“ The president has set up the Settlement Retransfer Funds to resettle the displaced persons of this country. But it is a ploy to hoodwink the British government to allow them the monies to buy back the land that the settlers took from us. And instead of giving the land back to the people, he and his cronies and sycophants, yours truly Don Mboya being one of them, formed schemes to procure the land at throwaway prices at the expense of the poor Kenyan that was dispaced. “
We sat in silence for a beat or two, before he finally added, “ you were sent back here to save a traitor? “
Somehow, the pain of his truthful statements stung, but his words fell on dead ears. I couldn’t get the picture of Don Mboya the statesman out of my head, one of the formulators of the first constitution, a member of the Legislative Council, and I could remember vividly the scene he walks with Martin Luther King in protest for black human rights, Pamela and Don before a Pope, The JFK Airlift program that he initiated that sent thousands of bright Kenyan students to the US on scholarships.
Apparently, we saw two different versions of the same guy, and my mission would go on as planned. I set the rest of the conditions, that I’d be referred to as an alias in our communication, if our mission backfired I’d not be mentioned, how much he would get paid and how he would get the money, and only after the mission was complete.
I handed him a packet containing 5 milligrams of Potassium Chloride. “ You know what to do. “ As a medical student, he completely understood. Finally, we shook hands and promised to never see again.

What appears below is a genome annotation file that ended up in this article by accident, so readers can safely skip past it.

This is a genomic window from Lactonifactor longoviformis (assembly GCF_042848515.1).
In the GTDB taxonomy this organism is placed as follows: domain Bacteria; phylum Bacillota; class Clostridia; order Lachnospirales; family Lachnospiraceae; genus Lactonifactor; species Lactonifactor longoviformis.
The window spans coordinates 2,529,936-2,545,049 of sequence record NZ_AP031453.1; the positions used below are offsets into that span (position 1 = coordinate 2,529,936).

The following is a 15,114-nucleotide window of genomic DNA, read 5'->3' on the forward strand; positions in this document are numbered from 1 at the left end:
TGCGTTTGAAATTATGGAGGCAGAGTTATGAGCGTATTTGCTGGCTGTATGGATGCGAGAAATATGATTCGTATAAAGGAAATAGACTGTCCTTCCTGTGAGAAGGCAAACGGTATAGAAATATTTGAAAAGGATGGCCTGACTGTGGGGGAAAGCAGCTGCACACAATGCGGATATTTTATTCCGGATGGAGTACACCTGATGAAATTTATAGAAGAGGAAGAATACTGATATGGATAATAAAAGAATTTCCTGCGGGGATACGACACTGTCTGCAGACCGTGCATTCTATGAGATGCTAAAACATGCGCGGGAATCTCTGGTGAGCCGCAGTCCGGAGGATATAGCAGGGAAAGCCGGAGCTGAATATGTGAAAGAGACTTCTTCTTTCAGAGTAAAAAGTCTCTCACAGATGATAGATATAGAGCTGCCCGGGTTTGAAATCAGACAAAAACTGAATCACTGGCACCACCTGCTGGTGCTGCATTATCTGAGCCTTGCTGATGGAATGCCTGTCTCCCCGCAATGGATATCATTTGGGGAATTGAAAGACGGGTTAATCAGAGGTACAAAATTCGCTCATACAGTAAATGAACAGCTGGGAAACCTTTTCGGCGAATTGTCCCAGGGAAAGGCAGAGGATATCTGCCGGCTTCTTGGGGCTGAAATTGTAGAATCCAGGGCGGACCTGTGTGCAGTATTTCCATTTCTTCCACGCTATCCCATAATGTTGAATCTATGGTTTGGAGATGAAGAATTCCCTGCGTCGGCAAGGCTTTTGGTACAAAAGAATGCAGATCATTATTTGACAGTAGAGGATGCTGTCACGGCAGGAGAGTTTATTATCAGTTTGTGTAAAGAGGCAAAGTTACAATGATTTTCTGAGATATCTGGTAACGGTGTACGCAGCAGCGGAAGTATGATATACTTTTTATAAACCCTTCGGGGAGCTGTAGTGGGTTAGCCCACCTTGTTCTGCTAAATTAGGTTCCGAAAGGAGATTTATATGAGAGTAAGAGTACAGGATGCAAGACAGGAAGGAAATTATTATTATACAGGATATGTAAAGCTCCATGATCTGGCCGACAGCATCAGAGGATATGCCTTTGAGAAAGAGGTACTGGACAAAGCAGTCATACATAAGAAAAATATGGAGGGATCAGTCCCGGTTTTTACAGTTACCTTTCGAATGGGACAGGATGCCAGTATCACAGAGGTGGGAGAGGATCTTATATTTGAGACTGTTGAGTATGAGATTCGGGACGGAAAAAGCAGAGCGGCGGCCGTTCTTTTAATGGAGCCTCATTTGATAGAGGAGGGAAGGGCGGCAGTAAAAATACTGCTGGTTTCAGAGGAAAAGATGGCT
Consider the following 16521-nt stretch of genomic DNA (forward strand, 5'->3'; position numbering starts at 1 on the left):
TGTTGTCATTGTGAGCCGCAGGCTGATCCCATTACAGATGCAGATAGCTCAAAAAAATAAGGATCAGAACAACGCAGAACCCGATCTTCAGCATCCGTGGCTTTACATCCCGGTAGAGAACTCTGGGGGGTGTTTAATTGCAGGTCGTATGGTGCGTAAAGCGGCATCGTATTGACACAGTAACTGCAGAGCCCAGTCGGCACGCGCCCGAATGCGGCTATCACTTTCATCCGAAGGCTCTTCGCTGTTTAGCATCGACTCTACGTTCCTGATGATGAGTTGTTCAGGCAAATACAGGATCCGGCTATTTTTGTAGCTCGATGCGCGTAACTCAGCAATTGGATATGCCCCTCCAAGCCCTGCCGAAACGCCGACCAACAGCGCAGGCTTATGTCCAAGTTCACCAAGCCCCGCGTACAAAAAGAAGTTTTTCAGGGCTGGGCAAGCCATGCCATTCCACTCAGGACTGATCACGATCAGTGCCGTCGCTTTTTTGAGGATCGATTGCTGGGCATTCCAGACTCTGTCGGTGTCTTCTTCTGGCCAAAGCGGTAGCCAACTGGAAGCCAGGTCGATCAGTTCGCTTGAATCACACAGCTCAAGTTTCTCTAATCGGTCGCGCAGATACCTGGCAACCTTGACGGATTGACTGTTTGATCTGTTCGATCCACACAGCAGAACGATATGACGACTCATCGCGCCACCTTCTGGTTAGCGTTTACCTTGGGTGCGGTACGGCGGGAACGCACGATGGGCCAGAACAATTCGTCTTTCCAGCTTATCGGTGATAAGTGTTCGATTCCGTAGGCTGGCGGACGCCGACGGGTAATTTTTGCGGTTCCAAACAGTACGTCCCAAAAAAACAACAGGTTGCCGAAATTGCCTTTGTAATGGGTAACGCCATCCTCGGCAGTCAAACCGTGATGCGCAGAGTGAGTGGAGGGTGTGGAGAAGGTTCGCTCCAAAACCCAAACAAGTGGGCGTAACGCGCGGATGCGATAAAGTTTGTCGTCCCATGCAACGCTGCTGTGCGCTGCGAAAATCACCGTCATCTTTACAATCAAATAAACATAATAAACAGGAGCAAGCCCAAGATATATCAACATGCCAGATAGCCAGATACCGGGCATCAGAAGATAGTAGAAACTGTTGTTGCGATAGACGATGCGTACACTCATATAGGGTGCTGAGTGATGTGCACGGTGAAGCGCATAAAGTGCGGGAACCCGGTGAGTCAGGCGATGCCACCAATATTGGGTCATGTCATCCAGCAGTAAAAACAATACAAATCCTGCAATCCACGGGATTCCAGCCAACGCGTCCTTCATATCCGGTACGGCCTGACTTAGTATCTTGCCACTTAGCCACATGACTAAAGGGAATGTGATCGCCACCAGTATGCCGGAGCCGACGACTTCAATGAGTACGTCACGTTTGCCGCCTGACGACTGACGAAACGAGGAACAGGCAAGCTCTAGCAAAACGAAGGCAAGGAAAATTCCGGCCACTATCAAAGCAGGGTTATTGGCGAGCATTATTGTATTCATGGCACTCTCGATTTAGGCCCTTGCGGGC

As he locked the car from outside I said to him, “ be careful. Discreet. “ Then I threw in some futuristic lingo, from Drake Aubrey’s song, “ This is the type of content that could get your top picked. “
“ Una kasoro bwana,” he said as he laughed hysterically, and left in a hurry. As I looked in the rearview mirror, I didn't see my reflection, the car was empty. I put my hand outside against the sunlight, I had no shadow. It was as if I didn’t exist.
I had nothing to do for a while, so I decided to go to Karen to while my time as I waited for the mission to proceed as planned. I had to pass by my girlfriend’s house to meet her for the very first time. It was this girl I had seen in some Safari movie. Anna Hathaway! Her hair was short and cut at the bud. Her lips were red and surple.
The next destination was the capital city of plush back in the day. Karen! The trip back and forth was convenient as I kept coming back to Norfolk Hotel every morning for a cup of coffee as I read the days’ newspaper. On August 28 I read in the papers that the President had died in Mombasa. Heart attack! His cardiac muscles had been arrested, his soul imprisoned in the darkness of time.
When I came to, the bus was full to capacity and stenchy and full of noise. The ride was over and people were alighting. The concrete was heavier on alighting as if I was lighter than I actually was; signifying a loss of quantum particles as I went through time; ending up there at that time felt like after a hundred years. I felt like I had absorbed a huge part of history.